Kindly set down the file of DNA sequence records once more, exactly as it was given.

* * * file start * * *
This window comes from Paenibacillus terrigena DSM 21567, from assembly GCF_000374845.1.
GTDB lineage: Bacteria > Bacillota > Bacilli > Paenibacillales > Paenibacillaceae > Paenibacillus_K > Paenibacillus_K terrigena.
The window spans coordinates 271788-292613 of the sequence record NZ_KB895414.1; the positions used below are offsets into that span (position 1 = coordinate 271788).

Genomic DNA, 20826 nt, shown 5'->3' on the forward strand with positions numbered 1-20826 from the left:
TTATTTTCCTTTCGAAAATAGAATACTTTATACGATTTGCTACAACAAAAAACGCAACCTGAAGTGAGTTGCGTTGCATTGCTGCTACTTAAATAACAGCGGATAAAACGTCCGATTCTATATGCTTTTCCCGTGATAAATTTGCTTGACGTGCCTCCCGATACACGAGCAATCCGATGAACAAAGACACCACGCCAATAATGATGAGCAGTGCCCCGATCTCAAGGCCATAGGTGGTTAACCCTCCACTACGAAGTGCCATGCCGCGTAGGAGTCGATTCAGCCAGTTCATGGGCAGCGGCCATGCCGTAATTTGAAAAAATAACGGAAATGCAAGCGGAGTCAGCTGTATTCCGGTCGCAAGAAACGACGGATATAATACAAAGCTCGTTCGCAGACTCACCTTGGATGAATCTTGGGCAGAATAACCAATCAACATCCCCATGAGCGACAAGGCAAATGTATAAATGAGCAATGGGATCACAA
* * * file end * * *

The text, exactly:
This window comes from Paenibacillus terrigena DSM 21567, from assembly GCF_000374845.1.
GTDB lineage: Bacteria > Bacillota > Bacilli > Paenibacillales > Paenibacillaceae > Paenibacillus_K > Paenibacillus_K terrigena.
The window spans coordinates 271788-292613 of the sequence record NZ_KB895414.1; the positions used below are offsets into that span (position 1 = coordinate 271788).

Genomic DNA, 20826 nt, shown 5'->3' on the forward strand with positions numbered 1-20826 from the left:
TTATTTTCCTTTCGAAAATAGAATACTTTATACGATTTGCTACAACAAAAAACGCAACCTGAAGTGAGTTGCGTTGCATTGCTGCTACTTAAATAACAGCGGATAAAACGTCCGATTCTATATGCTTTTCCCGTGATAAATTTGCTTGACGTGCCTCCCGATACACGAGCAATCCGATGAACAAAGACACCACGCCAATAATGATGAGCAGTGCCCCGATCTCAAGGCCATAGGTGGTTAACCCTCCACTACGAAGTGCCATGCCGCGTAGGAGTCGATTCAGCCAGTTCATGGGCAGCGGCCATGCCGTAATTTGAAAAAATAACGGAAATGCAAGCGGAGTCAGCTGTATTCCGGTCGCAAGAAACGACGGATATAATACAAAGCTCGTTCGCAGACTCACCTTGGATGAATCTTGGGCAGAATAACCAATCAACATCCCCATGAGCGACAAGGCAAATGTATAAATGAGCAATGGGATCACAA